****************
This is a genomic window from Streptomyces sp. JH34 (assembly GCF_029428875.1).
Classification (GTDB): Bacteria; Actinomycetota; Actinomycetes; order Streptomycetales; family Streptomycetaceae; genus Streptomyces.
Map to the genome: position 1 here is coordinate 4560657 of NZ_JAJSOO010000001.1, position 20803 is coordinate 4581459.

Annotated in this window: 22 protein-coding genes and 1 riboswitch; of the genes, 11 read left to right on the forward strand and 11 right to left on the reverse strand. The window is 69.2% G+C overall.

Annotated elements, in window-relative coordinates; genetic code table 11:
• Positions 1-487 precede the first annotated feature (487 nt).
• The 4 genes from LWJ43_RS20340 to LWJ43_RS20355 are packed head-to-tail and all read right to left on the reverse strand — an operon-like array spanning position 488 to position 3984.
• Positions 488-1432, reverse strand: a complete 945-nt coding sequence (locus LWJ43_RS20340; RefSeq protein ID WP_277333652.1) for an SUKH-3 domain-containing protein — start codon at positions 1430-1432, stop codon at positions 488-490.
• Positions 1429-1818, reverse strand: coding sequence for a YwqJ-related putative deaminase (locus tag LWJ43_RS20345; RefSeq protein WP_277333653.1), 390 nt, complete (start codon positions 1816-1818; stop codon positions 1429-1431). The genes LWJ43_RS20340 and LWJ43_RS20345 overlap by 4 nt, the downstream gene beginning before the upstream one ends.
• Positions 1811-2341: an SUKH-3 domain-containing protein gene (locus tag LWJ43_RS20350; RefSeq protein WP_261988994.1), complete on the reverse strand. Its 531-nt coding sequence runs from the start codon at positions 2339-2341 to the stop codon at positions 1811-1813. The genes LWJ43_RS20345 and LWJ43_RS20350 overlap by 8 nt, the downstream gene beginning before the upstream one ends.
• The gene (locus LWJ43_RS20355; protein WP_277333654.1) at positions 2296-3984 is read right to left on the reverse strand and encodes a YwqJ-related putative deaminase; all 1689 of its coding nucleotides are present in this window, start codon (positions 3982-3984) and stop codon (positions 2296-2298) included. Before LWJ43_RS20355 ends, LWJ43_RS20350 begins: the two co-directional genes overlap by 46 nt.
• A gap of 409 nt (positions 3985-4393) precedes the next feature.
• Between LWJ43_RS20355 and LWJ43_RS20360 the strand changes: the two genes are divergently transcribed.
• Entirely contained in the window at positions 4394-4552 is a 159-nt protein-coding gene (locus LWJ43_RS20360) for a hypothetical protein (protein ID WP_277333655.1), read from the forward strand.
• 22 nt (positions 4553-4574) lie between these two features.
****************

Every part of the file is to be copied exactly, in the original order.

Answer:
This is a genomic window from Streptomyces sp. JH34 (assembly GCF_029428875.1).
Classification (GTDB): Bacteria; Actinomycetota; Actinomycetes; order Streptomycetales; family Streptomycetaceae; genus Streptomyces.
Map to the genome: position 1 here is coordinate 4560657 of NZ_JAJSOO010000001.1, position 20803 is coordinate 4581459.

Annotated in this window: 22 protein-coding genes and 1 riboswitch; of the genes, 11 read left to right on the forward strand and 11 right to left on the reverse strand. The window is 69.2% G+C overall.

Annotated elements, in window-relative coordinates; genetic code table 11:
• Positions 1-487 precede the first annotated feature (487 nt).
• The 4 genes from LWJ43_RS20340 to LWJ43_RS20355 are packed head-to-tail and all read right to left on the reverse strand — an operon-like array spanning position 488 to position 3984.
• Positions 488-1432, reverse strand: a complete 945-nt coding sequence (locus LWJ43_RS20340; RefSeq protein ID WP_277333652.1) for an SUKH-3 domain-containing protein — start codon at positions 1430-1432, stop codon at positions 488-490.
• Positions 1429-1818, reverse strand: coding sequence for a YwqJ-related putative deaminase (locus tag LWJ43_RS20345; RefSeq protein WP_277333653.1), 390 nt, complete (start codon positions 1816-1818; stop codon positions 1429-1431). The genes LWJ43_RS20340 and LWJ43_RS20345 overlap by 4 nt, the downstream gene beginning before the upstream one ends.
• Positions 1811-2341: an SUKH-3 domain-containing protein gene (locus tag LWJ43_RS20350; RefSeq protein WP_261988994.1), complete on the reverse strand. Its 531-nt coding sequence runs from the start codon at positions 2339-2341 to the stop codon at positions 1811-1813. The genes LWJ43_RS20345 and LWJ43_RS20350 overlap by 8 nt, the downstream gene beginning before the upstream one ends.
• The gene (locus LWJ43_RS20355; protein WP_277333654.1) at positions 2296-3984 is read right to left on the reverse strand and encodes a YwqJ-related putative deaminase; all 1689 of its coding nucleotides are present in this window, start codon (positions 3982-3984) and stop codon (positions 2296-2298) included. Before LWJ43_RS20355 ends, LWJ43_RS20350 begins: the two co-directional genes overlap by 46 nt.
• A gap of 409 nt (positions 3985-4393) precedes the next feature.
• Between LWJ43_RS20355 and LWJ43_RS20360 the strand changes: the two genes are divergently transcribed.
• Entirely contained in the window at positions 4394-4552 is a 159-nt protein-coding gene (locus LWJ43_RS20360) for a hypothetical protein (protein ID WP_277333655.1), read from the forward strand.
• 22 nt (positions 4553-4574) lie between these two features.